Marjorie Garber has published fifteen books and has edited seven collections of essays. The scope of her work is both broad and deep—her topics range from animal studies to literary theory, but her work has mostly been centered on Shakespeare. Garber has written five widely admired books on the playwright, including her most recent, Shakespeare and Modern Culture (Pantheon, 2008); Profiling Shakespeare (Routledge, 2008); and Shakespeare After All (Pantheon, 2004), which received the 2005 Christian Gauss Book Award from Phi Beta Kappa.

Described by Jonathan Culler as “consistently our shrewdest and most entertaining cultural critic,” and by Catherine R. Stimpson, as “the liveliest, wittiest, and most scintillating of writers about culture,” Garber has also published a number of works of cultural criticism and theory: Vested Interests: Cross-Dressing and Cultural Anxiety (Routledge, 1992); Vice Versa: Bisexuality and the Eroticism of Everyday Life (Simon & Schuster, 1995), and Dog Love (Simon & Schuster, 1996), among others.

In her book, Patronizing the Arts (Princeton University Press, October 2008), Garber discusses the double meaning of the word "patronizing" and the way patronage (by government, by business, by individuals) has influenced the reception of the arts in the 20th and 21st centuries. Drawing on her own experience as director of the Carpenter Center for the Visual Arts at Harvard, and chair of the department of Visual and Environmental Studies, she argues with characteristic wit and passion for the centrality of the arts and culture in education today, and puts forward a vision of the university as patron of the arts.

Her book Shakespeare and Modern Culture (Pantheon, Dec 2008), focuses on the reciprocal relationship by which modern culture makes Shakespeare and Shakespeare makes modern culture. Garber is also currently at work on a collection of essays about the humanities, and on a new book about literature and its place in life.

Marjorie Garber is the William R. Kenan, Jr., Professor of English and of Visual and Environmental Studies at Harvard University, where she is also Chair of the Department of Visual and Environmental Studies and Director of the Carpenter Center for the Visual Arts.

J. Paul Hunter Events@U of M

The Eighteenth-Century Studies Group
and The Poetry and Poetics Workshop present two events with J. Paul Hunter

A Lecture: Poetry on the Page and the Mind's Ear
Tuesday, February 22 at 4:10. Room 3222, Angell Hall

A Roundtable Discussion: Historical Aesthetics
Wednesday, February 23 at 12 noon, Room 3222, Angell Hall

Ten years ago, in an article entitled "Sleeping Beauties," J. Paul Hunter asked a cluster of questions which cut to the heart of humanist practice. What, he asked, might be the value of recovering a historical aesthetics? These questions launched a decade-long investigation into the history of the Anglophone couplet; this project forms a partial answer that is both a demonstration of scholarly practice and one elegant proof of its value. Join Professor Hunter and Michigan faculty members Lucy Hartley, Adela Pinch, Yopie Prins, and Sean Silver for a roundtable discussion of the historical nature of truth and beauty.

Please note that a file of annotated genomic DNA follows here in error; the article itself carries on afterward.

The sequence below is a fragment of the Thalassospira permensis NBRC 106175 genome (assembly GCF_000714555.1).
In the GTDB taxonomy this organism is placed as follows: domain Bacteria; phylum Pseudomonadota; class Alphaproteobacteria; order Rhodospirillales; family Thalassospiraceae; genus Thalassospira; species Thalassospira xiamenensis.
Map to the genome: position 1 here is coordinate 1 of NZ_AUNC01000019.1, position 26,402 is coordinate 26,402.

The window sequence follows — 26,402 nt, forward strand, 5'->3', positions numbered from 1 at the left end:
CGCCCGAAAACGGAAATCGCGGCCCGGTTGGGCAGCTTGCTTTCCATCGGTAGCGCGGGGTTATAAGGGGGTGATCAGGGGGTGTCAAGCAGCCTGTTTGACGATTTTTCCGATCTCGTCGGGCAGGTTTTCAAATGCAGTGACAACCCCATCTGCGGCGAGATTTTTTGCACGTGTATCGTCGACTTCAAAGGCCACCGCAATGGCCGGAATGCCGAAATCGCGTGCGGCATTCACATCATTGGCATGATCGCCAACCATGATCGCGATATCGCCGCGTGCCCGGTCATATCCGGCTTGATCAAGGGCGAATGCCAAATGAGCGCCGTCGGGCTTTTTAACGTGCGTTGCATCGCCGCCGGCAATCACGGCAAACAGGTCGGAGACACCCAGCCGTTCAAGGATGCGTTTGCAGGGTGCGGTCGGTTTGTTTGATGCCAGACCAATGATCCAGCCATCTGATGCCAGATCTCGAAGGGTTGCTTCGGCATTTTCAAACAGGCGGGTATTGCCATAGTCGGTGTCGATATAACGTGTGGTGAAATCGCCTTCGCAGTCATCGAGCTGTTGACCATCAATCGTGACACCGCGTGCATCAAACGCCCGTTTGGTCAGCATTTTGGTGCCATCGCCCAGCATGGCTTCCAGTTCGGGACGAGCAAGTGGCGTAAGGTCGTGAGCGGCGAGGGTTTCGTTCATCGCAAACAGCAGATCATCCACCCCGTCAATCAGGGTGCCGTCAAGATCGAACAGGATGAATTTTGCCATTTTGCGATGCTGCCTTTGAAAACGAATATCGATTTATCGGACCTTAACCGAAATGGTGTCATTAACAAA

J. Paul Hunter, winner of the Louis Gottschalk Prize, is Professor of English at the University of Virginia. He is a pioneering authority on the relationships between culture and literary form. His major works include Before Novels, a groundbreaking study of journalistic ephemera and didactic literature, and the Norton Introductions to both Poetry and Literature.
The Eighteenth-Century Studies Group and the Poetry and Poetics Workshop are interdisciplinary groups of scholars dedicated to fostering dialogue between faculty and graduate students.
These events have been co-sponsored by the Department of English and the Institute for the Humanities.

Wednesday, February 9, 2011

Schulman LIVE Thursday Night

Thursday night, at 7 p.m., in Brown Hall 3025, our resident philologist, Dr. Jana Schulman, will speak on "The Job of a Philologist Is Never Done: Translating and Editing Jónsbókthe Laws of Later Iceland," as part of the English Department's Speakers Series. Please join us for what promises to be an enlightening evening for those who love working with words.

Minnick to Present Plenary at Conference on Dialect and Literature

Lisa Minnick is an invited plenary speaker at the International Conference on Dialect and Literature at the University of Sheffield, UK, in July 2011.

Tuesday, February 8, 2011

Hansen wins Kennedy Center Playwriting Excellence Award

Mikala Hansen, English Department playwright (MFA), won a major national award through the Kennedy Center:  The National Association of Partners of the American Theatre Annual Playwriting Excellence Award for her full-length play VIKING-AMERICAN.
Mikala will spend a week at the Kennedy Center, as well as a week in Vegas at UNLV as part of this intensive program in writing for stage and screen.

Monday, February 7, 2011

Tarbox Gives Paper at the Children's Literature Symposium at USF